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A Red Bird in a Brown BagThe Function and Evolution of Colorful Plumage in the House Finch$
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Geoffrey E. Hill

Print publication date: 2002

Print ISBN-13: 9780195148480

Published to Oxford Scholarship Online: April 2010

DOI: 10.1093/acprof:oso/9780195148480.001.0001

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PRINTED FROM OXFORD SCHOLARSHIP ONLINE (oxford.universitypressscholarship.com). (c) Copyright Oxford University Press, 2021. All Rights Reserved. An individual user may print out a PDF of a single chapter of a monograph in OSO for personal use. date: 03 August 2021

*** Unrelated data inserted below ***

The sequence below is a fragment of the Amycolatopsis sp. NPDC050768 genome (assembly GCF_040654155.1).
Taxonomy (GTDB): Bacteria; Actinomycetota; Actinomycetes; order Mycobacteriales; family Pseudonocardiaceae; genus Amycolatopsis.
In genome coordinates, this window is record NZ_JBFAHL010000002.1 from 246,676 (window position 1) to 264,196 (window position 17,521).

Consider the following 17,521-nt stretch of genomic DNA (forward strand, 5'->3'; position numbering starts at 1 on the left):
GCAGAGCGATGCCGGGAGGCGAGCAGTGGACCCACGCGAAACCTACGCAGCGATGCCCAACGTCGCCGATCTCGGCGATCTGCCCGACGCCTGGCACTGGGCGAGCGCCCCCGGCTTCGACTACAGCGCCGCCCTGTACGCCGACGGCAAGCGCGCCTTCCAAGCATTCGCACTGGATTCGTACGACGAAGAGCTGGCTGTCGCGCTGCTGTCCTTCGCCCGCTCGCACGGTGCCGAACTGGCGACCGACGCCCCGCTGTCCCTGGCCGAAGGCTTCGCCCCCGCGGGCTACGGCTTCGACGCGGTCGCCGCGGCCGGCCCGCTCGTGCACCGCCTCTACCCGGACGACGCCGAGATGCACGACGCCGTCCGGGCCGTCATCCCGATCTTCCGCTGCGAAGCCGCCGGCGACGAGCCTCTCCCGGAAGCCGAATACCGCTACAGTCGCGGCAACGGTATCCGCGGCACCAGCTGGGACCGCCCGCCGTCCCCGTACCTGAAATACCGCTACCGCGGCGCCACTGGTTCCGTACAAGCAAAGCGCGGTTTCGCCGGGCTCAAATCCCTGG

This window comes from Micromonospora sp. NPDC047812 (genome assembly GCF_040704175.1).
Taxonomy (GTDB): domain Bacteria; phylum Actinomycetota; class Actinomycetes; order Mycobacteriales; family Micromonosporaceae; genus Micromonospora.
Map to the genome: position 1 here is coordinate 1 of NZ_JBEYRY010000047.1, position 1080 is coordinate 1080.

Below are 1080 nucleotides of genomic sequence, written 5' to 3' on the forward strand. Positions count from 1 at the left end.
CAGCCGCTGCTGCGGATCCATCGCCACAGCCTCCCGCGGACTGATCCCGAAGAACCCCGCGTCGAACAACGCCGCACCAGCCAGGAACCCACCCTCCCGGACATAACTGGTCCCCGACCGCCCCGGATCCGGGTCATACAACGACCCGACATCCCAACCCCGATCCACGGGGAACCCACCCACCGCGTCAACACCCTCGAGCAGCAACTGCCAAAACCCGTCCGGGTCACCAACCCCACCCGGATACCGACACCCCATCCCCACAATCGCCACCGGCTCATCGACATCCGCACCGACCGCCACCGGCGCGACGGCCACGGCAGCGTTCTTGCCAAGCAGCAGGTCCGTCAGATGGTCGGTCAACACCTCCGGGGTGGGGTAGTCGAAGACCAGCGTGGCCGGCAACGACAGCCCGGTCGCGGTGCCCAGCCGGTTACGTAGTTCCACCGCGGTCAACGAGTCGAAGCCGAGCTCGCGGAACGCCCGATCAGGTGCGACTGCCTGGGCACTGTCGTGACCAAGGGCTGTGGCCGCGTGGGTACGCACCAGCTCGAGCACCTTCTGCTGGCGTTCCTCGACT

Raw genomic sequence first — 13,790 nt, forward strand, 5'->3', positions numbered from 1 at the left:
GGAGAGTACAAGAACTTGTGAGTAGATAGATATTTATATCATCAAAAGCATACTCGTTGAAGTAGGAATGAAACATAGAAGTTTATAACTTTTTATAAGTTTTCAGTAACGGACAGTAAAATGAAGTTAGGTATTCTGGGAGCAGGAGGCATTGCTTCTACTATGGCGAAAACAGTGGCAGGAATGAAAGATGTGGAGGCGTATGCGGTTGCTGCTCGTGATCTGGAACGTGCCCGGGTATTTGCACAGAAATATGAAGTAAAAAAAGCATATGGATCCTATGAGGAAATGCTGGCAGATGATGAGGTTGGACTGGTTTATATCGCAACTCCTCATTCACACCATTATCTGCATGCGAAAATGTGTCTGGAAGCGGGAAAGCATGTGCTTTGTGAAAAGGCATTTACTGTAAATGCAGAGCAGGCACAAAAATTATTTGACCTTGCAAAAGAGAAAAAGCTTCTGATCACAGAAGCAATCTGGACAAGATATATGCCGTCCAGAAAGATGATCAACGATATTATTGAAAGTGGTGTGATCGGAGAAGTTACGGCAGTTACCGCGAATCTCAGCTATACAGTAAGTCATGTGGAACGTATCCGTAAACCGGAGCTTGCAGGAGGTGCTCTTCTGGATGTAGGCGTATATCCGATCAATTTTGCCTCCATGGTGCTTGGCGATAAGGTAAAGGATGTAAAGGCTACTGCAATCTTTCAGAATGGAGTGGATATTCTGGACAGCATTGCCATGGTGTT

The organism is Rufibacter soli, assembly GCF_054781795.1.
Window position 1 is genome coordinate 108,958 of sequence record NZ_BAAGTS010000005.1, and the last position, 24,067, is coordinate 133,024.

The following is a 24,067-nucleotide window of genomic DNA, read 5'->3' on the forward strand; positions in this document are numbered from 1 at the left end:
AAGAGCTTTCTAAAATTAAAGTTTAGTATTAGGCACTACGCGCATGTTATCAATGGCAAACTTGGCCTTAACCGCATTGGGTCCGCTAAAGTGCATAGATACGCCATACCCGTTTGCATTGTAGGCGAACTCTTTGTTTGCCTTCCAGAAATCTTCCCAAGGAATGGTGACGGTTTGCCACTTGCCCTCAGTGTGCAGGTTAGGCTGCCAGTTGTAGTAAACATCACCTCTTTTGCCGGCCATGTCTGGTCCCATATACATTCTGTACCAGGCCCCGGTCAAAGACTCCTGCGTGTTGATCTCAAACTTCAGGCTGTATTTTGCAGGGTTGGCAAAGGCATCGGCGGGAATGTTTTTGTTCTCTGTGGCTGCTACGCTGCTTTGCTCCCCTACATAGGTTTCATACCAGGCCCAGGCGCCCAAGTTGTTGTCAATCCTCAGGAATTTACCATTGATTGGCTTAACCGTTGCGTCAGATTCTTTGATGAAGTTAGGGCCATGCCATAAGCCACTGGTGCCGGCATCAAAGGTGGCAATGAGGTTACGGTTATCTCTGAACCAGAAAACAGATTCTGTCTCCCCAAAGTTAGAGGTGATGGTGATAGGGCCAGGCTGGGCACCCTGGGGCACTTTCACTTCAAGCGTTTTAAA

Studs, Duds, and Studly Duds

Studs, Duds, and Studly Duds

Plumage Coloration, Hormones, and Dominance

(p.169) Chapter 8 Studs, Duds, and Studly Duds
A Red Bird in a Brown Bag

Geoffrey E. Hill

Oxford University Press

This chapter explores the relationship between male plumage color and social status. Experiments show that red feather coloration does not function as a signal of status in either the breeding or non-breeding season. Drabber males are actually socially dominant to brighter red males. Testosterone implants increase male dominance but reduce male feather coloration, perhaps explaining why drabber males are socially dominant.

Keywords:   dominance, social status, status signal, testosterone, molting, signal of status

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